When Donald Trump unveiled his new online travel booking venture, GoTrump.com, he said in a promotional video in 2006 that customers would “love everything I put on this site.” “There’s nobody better,” he added. “There’s nobody even close!”
A few months later, ground was broken for Trump Tower Tampa, a project he said would “redefine both Tampa’s skyline and the market’s expectations of luxurious condominium living.”
And when he signed a long-term deal with the fledgling U.S. Pro Golf Tour that summer to become a partner on a new championship series, he proclaimed that “there is no doubt the talent level is among the highest in the world.”
The travel venture never took off. The tower in Tampa, Fla., was not built. And the golf championships? Trump withdrew as the tour fell apart.
Moving past a disastrous period that led to a loss on paper of more than $900 million — possibly freeing him from federal income taxes for years — Trump became a one-man factory of big ideas, churning out a constant stream of projects and promises. Together they fed the image of Trump as an American Midas, the foundation of his argument for why he would make a great president.
To see whether the results of these ventures came close to their high-energy billing, The New York Times analyzed scores of Trump business announcements starting a decade ago, including those posted on the Trump Organization’s website and those that have been deleted but live on in web archives. The Times also combed through news reports, his personal financial disclosures and court records; interviewed partners; and interviewed Trump himself.
Of the roughly 60 endeavors started or promoted by Trump during the period analyzed, The Times found few that went off without a hitch. One-third of them either never got off the ground or soon petered out. Another third delivered a measure of what was promised — buildings were built, courses taught, a product introduced — but they also encountered substantial problems, like lawsuits, government investigations, partnership woes or market downturns.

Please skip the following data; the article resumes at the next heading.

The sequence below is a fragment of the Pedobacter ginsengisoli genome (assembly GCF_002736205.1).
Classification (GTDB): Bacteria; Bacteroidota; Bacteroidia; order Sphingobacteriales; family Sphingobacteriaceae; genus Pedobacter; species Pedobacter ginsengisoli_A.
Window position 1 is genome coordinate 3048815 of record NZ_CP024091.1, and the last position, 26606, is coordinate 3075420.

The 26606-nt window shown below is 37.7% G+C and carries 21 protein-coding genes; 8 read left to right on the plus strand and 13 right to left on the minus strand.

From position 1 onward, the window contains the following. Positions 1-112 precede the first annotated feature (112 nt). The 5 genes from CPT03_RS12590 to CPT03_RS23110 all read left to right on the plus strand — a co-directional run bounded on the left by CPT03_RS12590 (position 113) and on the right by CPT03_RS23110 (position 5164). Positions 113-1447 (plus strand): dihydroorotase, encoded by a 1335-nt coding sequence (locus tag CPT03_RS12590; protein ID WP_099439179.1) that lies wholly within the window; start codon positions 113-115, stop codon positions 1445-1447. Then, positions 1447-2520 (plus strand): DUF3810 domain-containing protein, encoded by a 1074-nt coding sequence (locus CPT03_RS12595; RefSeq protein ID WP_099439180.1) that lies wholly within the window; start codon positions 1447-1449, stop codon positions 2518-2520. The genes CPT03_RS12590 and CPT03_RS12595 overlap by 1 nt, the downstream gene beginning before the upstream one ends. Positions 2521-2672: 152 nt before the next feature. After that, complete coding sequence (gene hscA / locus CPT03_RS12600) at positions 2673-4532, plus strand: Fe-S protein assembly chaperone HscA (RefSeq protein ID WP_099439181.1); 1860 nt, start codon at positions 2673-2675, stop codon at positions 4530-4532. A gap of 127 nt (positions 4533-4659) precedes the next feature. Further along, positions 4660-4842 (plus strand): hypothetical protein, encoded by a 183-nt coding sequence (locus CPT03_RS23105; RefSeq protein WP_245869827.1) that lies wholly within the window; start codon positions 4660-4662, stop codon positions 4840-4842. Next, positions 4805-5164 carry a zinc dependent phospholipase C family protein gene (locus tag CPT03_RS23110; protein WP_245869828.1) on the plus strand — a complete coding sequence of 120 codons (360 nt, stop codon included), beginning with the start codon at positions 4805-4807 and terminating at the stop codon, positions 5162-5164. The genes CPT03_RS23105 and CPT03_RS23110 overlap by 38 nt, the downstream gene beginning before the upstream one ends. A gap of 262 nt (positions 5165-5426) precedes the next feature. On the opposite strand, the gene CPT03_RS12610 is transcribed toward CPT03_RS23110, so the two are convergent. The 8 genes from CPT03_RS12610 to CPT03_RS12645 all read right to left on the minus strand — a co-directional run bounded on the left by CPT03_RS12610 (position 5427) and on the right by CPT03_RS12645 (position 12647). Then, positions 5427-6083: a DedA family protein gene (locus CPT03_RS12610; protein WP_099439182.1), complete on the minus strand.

The remaining third, while sometimes encountering strife, generally met expectations — notably the television show “The Apprentice” and the purchases of numerous golf courses, including properties near Philadelphia and in the Hudson Valley.
In interviews, Trump disputed some of the characterizations, saying that, among other things, some projects that might appear to be failures were successes, for him at least, because he often made his money upfront, through fees for the use of the Trump name. The bottom line of all the hits and misses, however, is impossible to determine because Trump, the Republican presidential nominee, has not released any tax returns.
Regardless of how much money a deal made — or did not make — one constant through the years is that these ventures were almost always introduced with a certain Trumpian flair: Each would set a “new standard” or be the “very, very best.”
Art of the spin
Jim Dowd, who advised Trump on public relations and marketing from 2004 to 2010, recalled that Trump typically took a personal interest in each news release, marking up drafts with a red pen he kept on his desk.
“We would draft a quote for him, but he would always rewrite it, making it much larger than life,” Dowd said in an interview earlier this year. (Dowd died last month.)
There were some common terms: “Huge, billions — those words would have to be in there,” Dowd said. “Definitely ‘unprecedented.’ Definitely ‘the best of the best.’”
For free publicity, Trump would also schedule news conferences to announce his deals, and he seemed to feast on the attention.
“He was so caught up in the glamour of the press conference and getting the lobby of Trump Tower filled with media,” Dowd said. “He would plop down the elevator, do his thing for 35 minutes, and he was pretty much in every media outlet the next day.”
Eventually, Dowd said, the throngs of journalists who attended Trump’s news conferences waned, as they asked Dowd, “Really, another one?”
Dowd thought Trump was putting himself out too often. “He was doing these all over the world,” he said. “He was flying to Panama to announce that project. He was flying to Puerto Rico; the golf course in Scotland.”